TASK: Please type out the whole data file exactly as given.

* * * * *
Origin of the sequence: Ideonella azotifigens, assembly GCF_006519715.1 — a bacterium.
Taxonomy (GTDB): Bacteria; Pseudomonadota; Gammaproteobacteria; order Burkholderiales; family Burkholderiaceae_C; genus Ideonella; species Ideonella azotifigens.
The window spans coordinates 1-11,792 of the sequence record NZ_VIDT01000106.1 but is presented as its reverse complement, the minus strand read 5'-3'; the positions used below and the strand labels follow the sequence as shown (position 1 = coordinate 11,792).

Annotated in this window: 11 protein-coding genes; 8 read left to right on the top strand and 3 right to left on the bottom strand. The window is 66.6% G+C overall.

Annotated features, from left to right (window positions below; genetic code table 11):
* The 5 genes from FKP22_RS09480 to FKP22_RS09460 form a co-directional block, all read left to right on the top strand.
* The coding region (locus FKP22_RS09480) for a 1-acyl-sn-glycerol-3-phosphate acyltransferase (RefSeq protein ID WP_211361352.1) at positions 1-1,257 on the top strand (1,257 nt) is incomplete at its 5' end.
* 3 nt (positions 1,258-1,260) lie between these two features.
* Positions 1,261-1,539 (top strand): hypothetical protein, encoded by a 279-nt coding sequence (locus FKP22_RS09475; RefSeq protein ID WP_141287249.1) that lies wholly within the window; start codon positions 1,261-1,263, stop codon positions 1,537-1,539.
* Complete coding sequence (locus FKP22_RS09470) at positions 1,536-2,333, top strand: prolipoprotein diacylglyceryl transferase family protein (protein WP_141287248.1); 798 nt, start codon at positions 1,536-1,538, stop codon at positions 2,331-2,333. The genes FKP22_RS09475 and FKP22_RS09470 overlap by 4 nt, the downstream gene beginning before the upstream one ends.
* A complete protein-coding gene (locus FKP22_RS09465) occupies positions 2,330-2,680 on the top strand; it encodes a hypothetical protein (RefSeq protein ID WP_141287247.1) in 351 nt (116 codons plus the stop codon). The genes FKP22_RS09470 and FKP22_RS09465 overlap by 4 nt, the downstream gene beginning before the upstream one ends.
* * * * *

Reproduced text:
Origin of the sequence: Ideonella azotifigens, assembly GCF_006519715.1 — a bacterium.
Taxonomy (GTDB): Bacteria; Pseudomonadota; Gammaproteobacteria; order Burkholderiales; family Burkholderiaceae_C; genus Ideonella; species Ideonella azotifigens.
The window spans coordinates 1-11,792 of the sequence record NZ_VIDT01000106.1 but is presented as its reverse complement, the minus strand read 5'-3'; the positions used below and the strand labels follow the sequence as shown (position 1 = coordinate 11,792).

Annotated in this window: 11 protein-coding genes; 8 read left to right on the top strand and 3 right to left on the bottom strand. The window is 66.6% G+C overall.

Annotated features, from left to right (window positions below; genetic code table 11):
* The 5 genes from FKP22_RS09480 to FKP22_RS09460 form a co-directional block, all read left to right on the top strand.
* The coding region (locus FKP22_RS09480) for a 1-acyl-sn-glycerol-3-phosphate acyltransferase (RefSeq protein ID WP_211361352.1) at positions 1-1,257 on the top strand (1,257 nt) is incomplete at its 5' end.
* 3 nt (positions 1,258-1,260) lie between these two features.
* Positions 1,261-1,539 (top strand): hypothetical protein, encoded by a 279-nt coding sequence (locus FKP22_RS09475; RefSeq protein ID WP_141287249.1) that lies wholly within the window; start codon positions 1,261-1,263, stop codon positions 1,537-1,539.
* Complete coding sequence (locus FKP22_RS09470) at positions 1,536-2,333, top strand: prolipoprotein diacylglyceryl transferase family protein (protein WP_141287248.1); 798 nt, start codon at positions 1,536-1,538, stop codon at positions 2,331-2,333. The genes FKP22_RS09475 and FKP22_RS09470 overlap by 4 nt, the downstream gene beginning before the upstream one ends.
* A complete protein-coding gene (locus FKP22_RS09465) occupies positions 2,330-2,680 on the top strand; it encodes a hypothetical protein (RefSeq protein ID WP_141287247.1) in 351 nt (116 codons plus the stop codon). The genes FKP22_RS09470 and FKP22_RS09465 overlap by 4 nt, the downstream gene beginning before the upstream one ends.